Cue the shoulder slump; I don't know. All I know is that I'm equal parts bothered and intrigued by the fact that fashion is, in large part, a monetary conquest, constituting another way in which it diverges from art. While a validating nod after prolonged examination of Michelangelo's David may indicate refined taste, similar aesthetic appreciation of a sartorial item--a bustier reminiscent of a cheese rind, say--doesn't necessarily translate to great style unless it's made a negative statement on your bank account balance and you're wearing it to buy your midday kombucha at the local health food store. Right? If you don't pay for it, your sense of style doesn't count.



Astride his own, smaller throne runway-side, Posen says in season 11 (repeatedly, actually, which makes me think he crafted this nifty little phrase himself and is quite proud of it and whips it out strategically in cocktail conversation to garner concurrent eyebrow raises) that fashion is a marriage of art and commerce--that the masterpiece of the designer exists to be both admired and purchased. So the question then becomes a progressive one--if fashion is the bastard of the starving artist and, well, his starvation, do we want to disown its heritage? Is it okay that designers don't produce beautiful garments for us to placidly ogle from afar, but for us to crave and pine after and eventually own? Can and/or should we reconsider what it means to be inspired by beautiful clothing, and if that in and of itself--no purchase necessary--can be enough?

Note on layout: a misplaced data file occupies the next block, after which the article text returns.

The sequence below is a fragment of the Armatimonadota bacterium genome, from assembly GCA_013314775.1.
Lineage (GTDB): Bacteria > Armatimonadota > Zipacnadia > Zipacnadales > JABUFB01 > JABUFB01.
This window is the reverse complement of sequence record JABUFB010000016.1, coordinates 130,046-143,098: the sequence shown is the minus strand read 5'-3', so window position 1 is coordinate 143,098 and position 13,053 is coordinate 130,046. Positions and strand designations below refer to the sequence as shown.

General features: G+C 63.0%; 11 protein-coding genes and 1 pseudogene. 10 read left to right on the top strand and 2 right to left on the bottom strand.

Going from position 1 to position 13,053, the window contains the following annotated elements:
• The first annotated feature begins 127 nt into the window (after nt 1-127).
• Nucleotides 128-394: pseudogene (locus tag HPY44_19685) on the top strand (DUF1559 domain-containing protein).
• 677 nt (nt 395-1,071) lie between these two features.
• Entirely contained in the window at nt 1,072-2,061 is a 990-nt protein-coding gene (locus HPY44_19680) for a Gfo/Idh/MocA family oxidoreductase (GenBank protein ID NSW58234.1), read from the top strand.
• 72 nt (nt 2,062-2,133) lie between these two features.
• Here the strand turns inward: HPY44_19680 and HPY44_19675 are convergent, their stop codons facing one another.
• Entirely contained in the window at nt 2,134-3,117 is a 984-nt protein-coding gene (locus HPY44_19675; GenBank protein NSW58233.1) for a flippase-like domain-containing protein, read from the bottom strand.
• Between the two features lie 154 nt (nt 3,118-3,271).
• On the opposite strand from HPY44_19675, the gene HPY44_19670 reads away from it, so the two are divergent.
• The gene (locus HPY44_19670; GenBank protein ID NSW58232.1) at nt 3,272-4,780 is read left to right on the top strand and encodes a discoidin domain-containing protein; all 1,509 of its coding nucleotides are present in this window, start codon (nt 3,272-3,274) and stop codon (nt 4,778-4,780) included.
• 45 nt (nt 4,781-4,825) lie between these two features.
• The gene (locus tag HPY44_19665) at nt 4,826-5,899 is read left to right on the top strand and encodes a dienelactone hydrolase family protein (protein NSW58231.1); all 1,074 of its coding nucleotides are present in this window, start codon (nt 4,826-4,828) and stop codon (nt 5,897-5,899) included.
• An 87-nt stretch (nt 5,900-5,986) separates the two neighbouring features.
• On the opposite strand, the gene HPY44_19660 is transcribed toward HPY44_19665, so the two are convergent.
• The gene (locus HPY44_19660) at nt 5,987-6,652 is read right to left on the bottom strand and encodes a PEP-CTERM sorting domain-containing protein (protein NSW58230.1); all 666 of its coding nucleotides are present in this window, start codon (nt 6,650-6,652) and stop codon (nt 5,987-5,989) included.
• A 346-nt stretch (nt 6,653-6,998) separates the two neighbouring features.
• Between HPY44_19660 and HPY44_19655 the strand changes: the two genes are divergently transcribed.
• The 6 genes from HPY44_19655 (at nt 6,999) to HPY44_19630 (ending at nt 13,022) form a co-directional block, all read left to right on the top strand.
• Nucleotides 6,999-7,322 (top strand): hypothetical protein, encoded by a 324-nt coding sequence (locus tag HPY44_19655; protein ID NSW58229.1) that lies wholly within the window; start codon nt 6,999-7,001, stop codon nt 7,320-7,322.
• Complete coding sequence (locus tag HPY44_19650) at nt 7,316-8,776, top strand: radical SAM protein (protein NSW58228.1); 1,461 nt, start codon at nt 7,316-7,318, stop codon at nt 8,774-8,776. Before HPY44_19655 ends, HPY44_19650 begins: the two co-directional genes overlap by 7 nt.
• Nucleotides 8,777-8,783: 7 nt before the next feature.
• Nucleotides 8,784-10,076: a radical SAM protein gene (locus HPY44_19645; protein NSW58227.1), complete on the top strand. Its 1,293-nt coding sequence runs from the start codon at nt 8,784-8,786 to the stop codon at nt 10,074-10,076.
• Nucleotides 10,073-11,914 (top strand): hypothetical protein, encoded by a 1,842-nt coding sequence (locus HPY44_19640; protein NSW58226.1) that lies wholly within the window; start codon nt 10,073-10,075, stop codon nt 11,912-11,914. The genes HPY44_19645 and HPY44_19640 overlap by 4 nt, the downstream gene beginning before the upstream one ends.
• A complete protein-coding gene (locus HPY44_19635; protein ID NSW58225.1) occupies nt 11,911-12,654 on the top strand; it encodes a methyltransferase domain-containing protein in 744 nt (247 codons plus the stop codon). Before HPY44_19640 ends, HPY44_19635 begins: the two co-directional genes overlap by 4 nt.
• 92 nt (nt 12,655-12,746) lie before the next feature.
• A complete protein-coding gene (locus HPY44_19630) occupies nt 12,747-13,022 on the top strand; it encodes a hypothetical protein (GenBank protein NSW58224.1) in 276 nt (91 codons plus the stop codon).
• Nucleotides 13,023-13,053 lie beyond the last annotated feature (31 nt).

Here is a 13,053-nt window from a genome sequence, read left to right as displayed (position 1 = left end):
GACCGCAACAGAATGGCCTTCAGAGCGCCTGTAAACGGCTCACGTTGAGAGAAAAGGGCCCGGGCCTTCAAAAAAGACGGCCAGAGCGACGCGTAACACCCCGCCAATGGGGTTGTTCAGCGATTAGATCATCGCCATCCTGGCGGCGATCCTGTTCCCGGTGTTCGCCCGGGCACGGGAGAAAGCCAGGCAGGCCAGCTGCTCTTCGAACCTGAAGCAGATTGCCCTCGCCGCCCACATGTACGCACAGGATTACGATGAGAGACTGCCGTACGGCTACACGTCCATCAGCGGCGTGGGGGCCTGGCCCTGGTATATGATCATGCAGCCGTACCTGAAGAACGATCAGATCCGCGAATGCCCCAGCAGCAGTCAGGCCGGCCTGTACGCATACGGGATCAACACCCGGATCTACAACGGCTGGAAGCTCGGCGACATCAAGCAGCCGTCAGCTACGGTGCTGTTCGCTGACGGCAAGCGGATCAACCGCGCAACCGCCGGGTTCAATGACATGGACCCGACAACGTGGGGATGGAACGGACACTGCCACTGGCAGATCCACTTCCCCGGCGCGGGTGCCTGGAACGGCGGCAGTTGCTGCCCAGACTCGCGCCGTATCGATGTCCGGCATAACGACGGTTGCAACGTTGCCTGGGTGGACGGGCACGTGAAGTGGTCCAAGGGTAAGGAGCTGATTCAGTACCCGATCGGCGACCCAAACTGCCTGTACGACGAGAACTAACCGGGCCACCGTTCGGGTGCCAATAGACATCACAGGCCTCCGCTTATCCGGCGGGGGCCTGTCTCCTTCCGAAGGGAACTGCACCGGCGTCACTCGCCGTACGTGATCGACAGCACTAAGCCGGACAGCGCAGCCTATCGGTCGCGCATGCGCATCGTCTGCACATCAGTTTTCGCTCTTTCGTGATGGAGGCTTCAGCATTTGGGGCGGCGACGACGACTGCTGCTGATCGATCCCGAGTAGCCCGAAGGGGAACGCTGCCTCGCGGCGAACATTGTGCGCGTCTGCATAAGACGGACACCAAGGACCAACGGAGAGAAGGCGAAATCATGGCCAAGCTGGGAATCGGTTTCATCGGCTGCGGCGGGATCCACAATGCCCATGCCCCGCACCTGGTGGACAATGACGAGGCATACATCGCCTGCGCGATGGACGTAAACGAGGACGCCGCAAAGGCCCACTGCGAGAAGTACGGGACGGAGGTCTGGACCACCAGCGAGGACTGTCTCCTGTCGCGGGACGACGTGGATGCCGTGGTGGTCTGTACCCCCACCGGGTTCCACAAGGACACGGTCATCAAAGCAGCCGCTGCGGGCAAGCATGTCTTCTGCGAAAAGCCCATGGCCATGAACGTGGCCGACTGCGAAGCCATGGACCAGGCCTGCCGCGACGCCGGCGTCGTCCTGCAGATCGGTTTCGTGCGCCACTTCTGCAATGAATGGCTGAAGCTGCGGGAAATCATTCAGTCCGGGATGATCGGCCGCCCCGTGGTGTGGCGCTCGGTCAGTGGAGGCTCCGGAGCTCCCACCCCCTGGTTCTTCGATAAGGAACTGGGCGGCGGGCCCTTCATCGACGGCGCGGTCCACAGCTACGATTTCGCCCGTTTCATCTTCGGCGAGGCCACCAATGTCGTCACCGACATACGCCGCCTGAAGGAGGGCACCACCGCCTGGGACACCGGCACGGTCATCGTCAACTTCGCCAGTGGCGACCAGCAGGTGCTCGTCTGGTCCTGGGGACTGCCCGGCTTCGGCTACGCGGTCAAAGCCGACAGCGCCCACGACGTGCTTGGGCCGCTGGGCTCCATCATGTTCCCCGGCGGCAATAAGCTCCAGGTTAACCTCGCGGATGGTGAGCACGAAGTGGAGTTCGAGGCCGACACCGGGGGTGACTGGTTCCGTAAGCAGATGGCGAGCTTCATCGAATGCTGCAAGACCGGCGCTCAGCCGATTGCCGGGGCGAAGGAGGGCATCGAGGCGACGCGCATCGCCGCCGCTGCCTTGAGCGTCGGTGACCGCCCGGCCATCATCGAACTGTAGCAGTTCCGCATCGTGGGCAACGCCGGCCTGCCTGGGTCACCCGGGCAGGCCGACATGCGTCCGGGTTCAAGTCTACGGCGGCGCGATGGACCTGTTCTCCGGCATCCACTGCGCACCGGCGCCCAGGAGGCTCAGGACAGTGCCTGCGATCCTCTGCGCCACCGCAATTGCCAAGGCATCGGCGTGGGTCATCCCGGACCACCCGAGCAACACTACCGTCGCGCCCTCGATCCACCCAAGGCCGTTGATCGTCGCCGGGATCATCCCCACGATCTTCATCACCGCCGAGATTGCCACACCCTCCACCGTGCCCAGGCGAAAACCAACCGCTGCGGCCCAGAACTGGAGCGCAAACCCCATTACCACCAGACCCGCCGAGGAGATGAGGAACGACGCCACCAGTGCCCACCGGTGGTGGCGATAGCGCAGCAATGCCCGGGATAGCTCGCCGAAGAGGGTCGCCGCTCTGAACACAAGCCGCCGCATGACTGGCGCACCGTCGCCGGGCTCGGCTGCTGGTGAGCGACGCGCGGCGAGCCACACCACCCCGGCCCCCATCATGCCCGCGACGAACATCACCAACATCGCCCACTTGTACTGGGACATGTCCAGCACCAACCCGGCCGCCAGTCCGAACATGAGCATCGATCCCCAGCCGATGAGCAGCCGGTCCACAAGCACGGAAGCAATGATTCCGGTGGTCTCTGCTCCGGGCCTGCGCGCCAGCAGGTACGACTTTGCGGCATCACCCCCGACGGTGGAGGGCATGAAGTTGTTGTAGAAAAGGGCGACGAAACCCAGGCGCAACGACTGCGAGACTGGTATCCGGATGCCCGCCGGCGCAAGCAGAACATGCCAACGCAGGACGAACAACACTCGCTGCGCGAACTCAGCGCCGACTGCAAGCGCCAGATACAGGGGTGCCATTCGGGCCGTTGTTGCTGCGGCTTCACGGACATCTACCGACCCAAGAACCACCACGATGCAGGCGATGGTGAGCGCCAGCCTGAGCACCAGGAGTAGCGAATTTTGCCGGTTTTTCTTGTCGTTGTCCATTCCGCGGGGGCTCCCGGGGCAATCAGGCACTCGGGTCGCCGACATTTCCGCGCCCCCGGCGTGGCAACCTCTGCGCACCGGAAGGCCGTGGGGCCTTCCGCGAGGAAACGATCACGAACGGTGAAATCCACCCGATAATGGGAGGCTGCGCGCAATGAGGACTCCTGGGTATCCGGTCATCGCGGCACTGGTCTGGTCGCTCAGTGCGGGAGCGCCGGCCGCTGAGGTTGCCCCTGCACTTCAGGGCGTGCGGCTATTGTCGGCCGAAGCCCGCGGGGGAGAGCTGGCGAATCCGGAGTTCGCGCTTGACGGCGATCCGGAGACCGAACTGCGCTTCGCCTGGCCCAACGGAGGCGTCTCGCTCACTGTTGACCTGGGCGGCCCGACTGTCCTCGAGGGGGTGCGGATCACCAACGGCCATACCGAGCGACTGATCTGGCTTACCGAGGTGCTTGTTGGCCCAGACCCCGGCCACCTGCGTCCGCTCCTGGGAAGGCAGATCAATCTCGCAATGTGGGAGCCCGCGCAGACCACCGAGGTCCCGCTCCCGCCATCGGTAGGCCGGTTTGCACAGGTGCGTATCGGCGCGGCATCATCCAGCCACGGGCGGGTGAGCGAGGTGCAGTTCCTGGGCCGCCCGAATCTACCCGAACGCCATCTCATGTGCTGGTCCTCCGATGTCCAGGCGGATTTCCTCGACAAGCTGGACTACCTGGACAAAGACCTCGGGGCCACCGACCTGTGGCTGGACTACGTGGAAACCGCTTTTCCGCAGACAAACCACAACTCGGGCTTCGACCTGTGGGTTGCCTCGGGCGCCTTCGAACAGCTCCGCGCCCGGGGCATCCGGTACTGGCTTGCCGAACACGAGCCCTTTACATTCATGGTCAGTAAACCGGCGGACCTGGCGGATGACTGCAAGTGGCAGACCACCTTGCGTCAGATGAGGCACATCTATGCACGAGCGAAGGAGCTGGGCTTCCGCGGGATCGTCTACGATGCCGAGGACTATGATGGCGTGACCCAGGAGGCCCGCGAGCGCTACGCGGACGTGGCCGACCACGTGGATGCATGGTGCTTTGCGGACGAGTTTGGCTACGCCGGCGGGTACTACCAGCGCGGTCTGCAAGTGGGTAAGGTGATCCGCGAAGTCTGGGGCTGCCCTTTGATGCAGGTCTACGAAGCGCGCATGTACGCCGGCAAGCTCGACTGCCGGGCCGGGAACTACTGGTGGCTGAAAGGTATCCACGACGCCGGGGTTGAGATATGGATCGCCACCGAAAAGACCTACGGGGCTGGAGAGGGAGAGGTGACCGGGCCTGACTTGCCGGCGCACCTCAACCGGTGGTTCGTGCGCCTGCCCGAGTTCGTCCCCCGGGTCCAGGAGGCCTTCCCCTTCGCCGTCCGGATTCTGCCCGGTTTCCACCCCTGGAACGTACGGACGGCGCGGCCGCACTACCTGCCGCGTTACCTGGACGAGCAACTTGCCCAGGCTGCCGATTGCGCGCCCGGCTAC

At the end of the day, of course we have to buy, borrow, or steal something in the way of corporeal coverage, but why art? And why expensive art, at that?

Talk (skirt-y, shirt-y, controversially...?) to me.

Note: comparable to Marc Jacobs in gorgeousness and therefore credible. Via

Also, you know what blows? Citing photos.

Monday, September 9, 2013

I can has inspiration? No. 2

Green on green on green? Don't mind if I do. 

By the way, these tidbits will henceforth be referred to as ICHI's (not to be confused with 'itchies'), and I will number them. The first one is here.